Thomas Sowell

What in the world would lead anyone to think that politicians have some magic way of knowing what the industries of the future are? Thus far the Obama administration has repeatedly "invested" in the bankruptcies of the present, such as Solyndra.

Using lofty words to obscure tawdry realities extends beyond the White House. Referring to the Federal Reserve System's creation of hundreds of billions of new dollars out of thin air as "quantitative easing" makes it seem as if this is some soothing and esoteric process, rather than amounting essentially to nothing more than printing more money.

Debasing the value of money by creating more of it is nothing new or esoteric. Irresponsible governments have done this, not just for centuries, but for thousands of years.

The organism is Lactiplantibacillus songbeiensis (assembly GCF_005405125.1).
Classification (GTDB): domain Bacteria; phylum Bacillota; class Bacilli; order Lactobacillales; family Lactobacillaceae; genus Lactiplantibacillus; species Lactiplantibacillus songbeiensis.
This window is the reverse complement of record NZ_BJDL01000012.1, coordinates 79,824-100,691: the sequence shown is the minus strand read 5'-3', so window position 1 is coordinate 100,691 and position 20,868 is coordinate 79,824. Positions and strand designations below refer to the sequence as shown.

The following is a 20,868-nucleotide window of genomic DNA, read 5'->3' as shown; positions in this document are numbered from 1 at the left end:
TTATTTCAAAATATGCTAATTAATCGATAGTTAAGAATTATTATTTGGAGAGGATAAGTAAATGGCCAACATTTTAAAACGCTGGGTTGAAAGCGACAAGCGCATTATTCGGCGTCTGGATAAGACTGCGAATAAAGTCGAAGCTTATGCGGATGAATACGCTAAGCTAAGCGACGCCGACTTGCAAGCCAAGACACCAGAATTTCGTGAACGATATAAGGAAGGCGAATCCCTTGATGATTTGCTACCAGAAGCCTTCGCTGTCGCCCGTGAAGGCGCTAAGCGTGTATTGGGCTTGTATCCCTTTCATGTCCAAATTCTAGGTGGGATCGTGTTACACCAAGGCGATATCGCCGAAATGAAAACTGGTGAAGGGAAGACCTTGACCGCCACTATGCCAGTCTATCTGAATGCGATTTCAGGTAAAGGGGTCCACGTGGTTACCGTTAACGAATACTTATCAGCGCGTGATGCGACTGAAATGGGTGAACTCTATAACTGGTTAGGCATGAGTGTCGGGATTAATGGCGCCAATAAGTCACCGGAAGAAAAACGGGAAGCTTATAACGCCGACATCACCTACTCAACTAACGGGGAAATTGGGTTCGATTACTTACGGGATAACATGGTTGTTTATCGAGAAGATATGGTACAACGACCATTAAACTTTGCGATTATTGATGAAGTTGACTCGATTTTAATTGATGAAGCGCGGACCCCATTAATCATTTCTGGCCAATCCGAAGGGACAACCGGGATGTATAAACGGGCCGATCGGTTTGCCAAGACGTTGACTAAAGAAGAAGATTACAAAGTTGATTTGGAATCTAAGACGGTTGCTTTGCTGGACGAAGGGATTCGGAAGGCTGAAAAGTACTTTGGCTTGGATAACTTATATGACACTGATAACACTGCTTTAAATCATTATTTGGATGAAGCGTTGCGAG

It is a way to take people's wealth from them without having to openly raise taxes. Inflation is the most universal tax of all.

All the pretty talk about how tax rates will be raised only on "the rich" hides the ugly fact that the poorest people in the country will see the value of their money decline, just like everybody else, and at the same rate as everybody else, when the government creates more money and spends it.

If you have $100 and, after inflation follows from "quantitative easing," that $100 dollars will only buy what $80 bought before, then that is the same economically as if the government had taxed away one-fifth of your money and spent it.

But it is not the same politically, so long as gullible people don't look beyond words to the reality that inflation taxes everybody, the poorest as well as the richest.

Thomas Sowell

Thomas Sowell is a senior fellow at the Hoover Institute and author of The Housing Boom and Bust.

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